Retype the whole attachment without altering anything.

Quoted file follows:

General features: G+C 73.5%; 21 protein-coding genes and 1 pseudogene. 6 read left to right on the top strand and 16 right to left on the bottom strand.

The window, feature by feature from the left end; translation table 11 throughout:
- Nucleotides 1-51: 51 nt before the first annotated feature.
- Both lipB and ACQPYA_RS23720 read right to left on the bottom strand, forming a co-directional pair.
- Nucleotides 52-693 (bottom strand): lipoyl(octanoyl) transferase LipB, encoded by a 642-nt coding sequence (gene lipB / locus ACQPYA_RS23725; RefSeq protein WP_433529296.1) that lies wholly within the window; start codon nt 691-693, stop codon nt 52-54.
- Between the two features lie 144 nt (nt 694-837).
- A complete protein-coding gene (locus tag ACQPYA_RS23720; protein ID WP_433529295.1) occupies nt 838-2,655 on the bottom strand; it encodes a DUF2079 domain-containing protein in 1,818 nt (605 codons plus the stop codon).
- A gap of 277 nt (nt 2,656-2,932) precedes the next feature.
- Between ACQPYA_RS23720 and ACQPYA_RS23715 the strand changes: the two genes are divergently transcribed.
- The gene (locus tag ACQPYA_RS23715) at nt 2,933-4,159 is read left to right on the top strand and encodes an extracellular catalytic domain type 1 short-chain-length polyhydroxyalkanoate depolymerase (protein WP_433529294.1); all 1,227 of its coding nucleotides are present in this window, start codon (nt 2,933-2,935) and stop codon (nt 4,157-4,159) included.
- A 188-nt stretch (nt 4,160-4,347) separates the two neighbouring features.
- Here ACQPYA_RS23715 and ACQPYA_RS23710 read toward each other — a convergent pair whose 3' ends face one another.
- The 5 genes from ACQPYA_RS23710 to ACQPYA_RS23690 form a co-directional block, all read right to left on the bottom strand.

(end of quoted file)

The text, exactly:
General features: G+C 73.5%; 21 protein-coding genes and 1 pseudogene. 6 read left to right on the top strand and 16 right to left on the bottom strand.

The window, feature by feature from the left end; translation table 11 throughout:
- Nucleotides 1-51: 51 nt before the first annotated feature.
- Both lipB and ACQPYA_RS23720 read right to left on the bottom strand, forming a co-directional pair.
- Nucleotides 52-693 (bottom strand): lipoyl(octanoyl) transferase LipB, encoded by a 642-nt coding sequence (gene lipB / locus ACQPYA_RS23725; RefSeq protein WP_433529296.1) that lies wholly within the window; start codon nt 691-693, stop codon nt 52-54.
- Between the two features lie 144 nt (nt 694-837).
- A complete protein-coding gene (locus tag ACQPYA_RS23720; protein ID WP_433529295.1) occupies nt 838-2,655 on the bottom strand; it encodes a DUF2079 domain-containing protein in 1,818 nt (605 codons plus the stop codon).
- A gap of 277 nt (nt 2,656-2,932) precedes the next feature.
- Between ACQPYA_RS23720 and ACQPYA_RS23715 the strand changes: the two genes are divergently transcribed.
- The gene (locus tag ACQPYA_RS23715) at nt 2,933-4,159 is read left to right on the top strand and encodes an extracellular catalytic domain type 1 short-chain-length polyhydroxyalkanoate depolymerase (protein WP_433529294.1); all 1,227 of its coding nucleotides are present in this window, start codon (nt 2,933-2,935) and stop codon (nt 4,157-4,159) included.
- A 188-nt stretch (nt 4,160-4,347) separates the two neighbouring features.
- Here ACQPYA_RS23715 and ACQPYA_RS23710 read toward each other — a convergent pair whose 3' ends face one another.
- The 5 genes from ACQPYA_RS23710 to ACQPYA_RS23690 form a co-directional block, all read right to left on the bottom strand.